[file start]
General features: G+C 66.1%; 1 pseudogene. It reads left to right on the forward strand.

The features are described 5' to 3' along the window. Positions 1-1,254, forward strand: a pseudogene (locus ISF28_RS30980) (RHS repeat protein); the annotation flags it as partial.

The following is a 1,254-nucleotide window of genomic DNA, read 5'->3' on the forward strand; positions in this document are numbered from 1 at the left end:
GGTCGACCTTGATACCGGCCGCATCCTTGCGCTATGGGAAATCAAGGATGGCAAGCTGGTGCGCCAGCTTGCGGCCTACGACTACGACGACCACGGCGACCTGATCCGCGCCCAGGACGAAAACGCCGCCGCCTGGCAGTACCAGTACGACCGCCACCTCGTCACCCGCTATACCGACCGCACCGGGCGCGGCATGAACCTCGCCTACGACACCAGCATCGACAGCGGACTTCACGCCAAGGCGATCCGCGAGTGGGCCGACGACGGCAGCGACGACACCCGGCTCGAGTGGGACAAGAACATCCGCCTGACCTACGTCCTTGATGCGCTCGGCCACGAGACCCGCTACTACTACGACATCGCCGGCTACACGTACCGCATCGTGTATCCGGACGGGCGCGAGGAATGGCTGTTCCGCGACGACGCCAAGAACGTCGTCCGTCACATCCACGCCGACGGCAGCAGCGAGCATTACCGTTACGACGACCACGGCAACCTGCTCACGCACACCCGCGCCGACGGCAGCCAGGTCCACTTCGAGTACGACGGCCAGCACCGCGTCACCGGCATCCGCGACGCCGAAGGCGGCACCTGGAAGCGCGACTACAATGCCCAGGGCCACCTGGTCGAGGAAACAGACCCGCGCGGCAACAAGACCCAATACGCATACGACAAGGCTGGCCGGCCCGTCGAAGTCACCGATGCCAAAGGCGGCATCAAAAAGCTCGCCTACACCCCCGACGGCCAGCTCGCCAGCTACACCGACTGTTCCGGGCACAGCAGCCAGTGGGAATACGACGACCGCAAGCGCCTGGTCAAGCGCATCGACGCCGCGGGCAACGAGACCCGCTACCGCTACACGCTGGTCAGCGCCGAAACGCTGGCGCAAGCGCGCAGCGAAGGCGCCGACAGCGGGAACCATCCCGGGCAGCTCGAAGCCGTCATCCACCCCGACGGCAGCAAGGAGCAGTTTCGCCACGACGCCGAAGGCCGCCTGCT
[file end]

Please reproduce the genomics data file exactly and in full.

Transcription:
General features: G+C 66.1%; 1 pseudogene. It reads left to right on the forward strand.

The features are described 5' to 3' along the window. Positions 1-1,254, forward strand: a pseudogene (locus ISF28_RS30980) (RHS repeat protein); the annotation flags it as partial.

The following is a 1,254-nucleotide window of genomic DNA, read 5'->3' on the forward strand; positions in this document are numbered from 1 at the left end:
GGTCGACCTTGATACCGGCCGCATCCTTGCGCTATGGGAAATCAAGGATGGCAAGCTGGTGCGCCAGCTTGCGGCCTACGACTACGACGACCACGGCGACCTGATCCGCGCCCAGGACGAAAACGCCGCCGCCTGGCAGTACCAGTACGACCGCCACCTCGTCACCCGCTATACCGACCGCACCGGGCGCGGCATGAACCTCGCCTACGACACCAGCATCGACAGCGGACTTCACGCCAAGGCGATCCGCGAGTGGGCCGACGACGGCAGCGACGACACCCGGCTCGAGTGGGACAAGAACATCCGCCTGACCTACGTCCTTGATGCGCTCGGCCACGAGACCCGCTACTACTACGACATCGCCGGCTACACGTACCGCATCGTGTATCCGGACGGGCGCGAGGAATGGCTGTTCCGCGACGACGCCAAGAACGTCGTCCGTCACATCCACGCCGACGGCAGCAGCGAGCATTACCGTTACGACGACCACGGCAACCTGCTCACGCACACCCGCGCCGACGGCAGCCAGGTCCACTTCGAGTACGACGGCCAGCACCGCGTCACCGGCATCCGCGACGCCGAAGGCGGCACCTGGAAGCGCGACTACAATGCCCAGGGCCACCTGGTCGAGGAAACAGACCCGCGCGGCAACAAGACCCAATACGCATACGACAAGGCTGGCCGGCCCGTCGAAGTCACCGATGCCAAAGGCGGCATCAAAAAGCTCGCCTACACCCCCGACGGCCAGCTCGCCAGCTACACCGACTGTTCCGGGCACAGCAGCCAGTGGGAATACGACGACCGCAAGCGCCTGGTCAAGCGCATCGACGCCGCGGGCAACGAGACCCGCTACCGCTACACGCTGGTCAGCGCCGAAACGCTGGCGCAAGCGCGCAGCGAAGGCGCCGACAGCGGGAACCATCCCGGGCAGCTCGAAGCCGTCATCCACCCCGACGGCAGCAAGGAGCAGTTTCGCCACGACGCCGAAGGCCGCCTGCT